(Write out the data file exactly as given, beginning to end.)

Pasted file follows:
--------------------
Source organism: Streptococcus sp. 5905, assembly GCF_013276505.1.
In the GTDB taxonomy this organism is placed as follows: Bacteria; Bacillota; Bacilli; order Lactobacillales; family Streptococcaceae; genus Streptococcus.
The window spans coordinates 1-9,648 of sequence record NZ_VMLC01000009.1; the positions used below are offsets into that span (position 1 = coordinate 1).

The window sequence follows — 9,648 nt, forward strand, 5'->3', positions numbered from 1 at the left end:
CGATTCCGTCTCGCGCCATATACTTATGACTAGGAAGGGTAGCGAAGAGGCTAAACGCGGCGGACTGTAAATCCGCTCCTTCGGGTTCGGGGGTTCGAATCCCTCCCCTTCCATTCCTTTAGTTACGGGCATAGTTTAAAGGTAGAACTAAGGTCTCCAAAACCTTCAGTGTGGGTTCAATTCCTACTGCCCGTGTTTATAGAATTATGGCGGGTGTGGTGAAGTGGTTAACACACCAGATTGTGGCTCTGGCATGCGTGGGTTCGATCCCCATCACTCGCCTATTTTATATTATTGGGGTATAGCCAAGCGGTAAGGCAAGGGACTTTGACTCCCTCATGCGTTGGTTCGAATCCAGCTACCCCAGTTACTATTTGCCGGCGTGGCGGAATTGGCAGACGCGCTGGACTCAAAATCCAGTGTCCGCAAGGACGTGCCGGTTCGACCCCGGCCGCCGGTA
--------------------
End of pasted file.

Source organism: Streptococcus sp. 5905, assembly GCF_013276505.1.
In the GTDB taxonomy this organism is placed as follows: Bacteria; Bacillota; Bacilli; order Lactobacillales; family Streptococcaceae; genus Streptococcus.
The window spans coordinates 1-9,648 of sequence record NZ_VMLC01000009.1; the positions used below are offsets into that span (position 1 = coordinate 1).

The window sequence follows — 9,648 nt, forward strand, 5'->3', positions numbered from 1 at the left end:
CGATTCCGTCTCGCGCCATATACTTATGACTAGGAAGGGTAGCGAAGAGGCTAAACGCGGCGGACTGTAAATCCGCTCCTTCGGGTTCGGGGGTTCGAATCCCTCCCCTTCCATTCCTTTAGTTACGGGCATAGTTTAAAGGTAGAACTAAGGTCTCCAAAACCTTCAGTGTGGGTTCAATTCCTACTGCCCGTGTTTATAGAATTATGGCGGGTGTGGTGAAGTGGTTAACACACCAGATTGTGGCTCTGGCATGCGTGGGTTCGATCCCCATCACTCGCCTATTTTATATTATTGGGGTATAGCCAAGCGGTAAGGCAAGGGACTTTGACTCCCTCATGCGTTGGTTCGAATCCAGCTACCCCAGTTACTATTTGCCGGCGTGGCGGAATTGGCAGACGCGCTGGACTCAAAATCCAGTGTCCGCAAGGACGTGCCGGTTCGACCCCGGCCGCCGGTA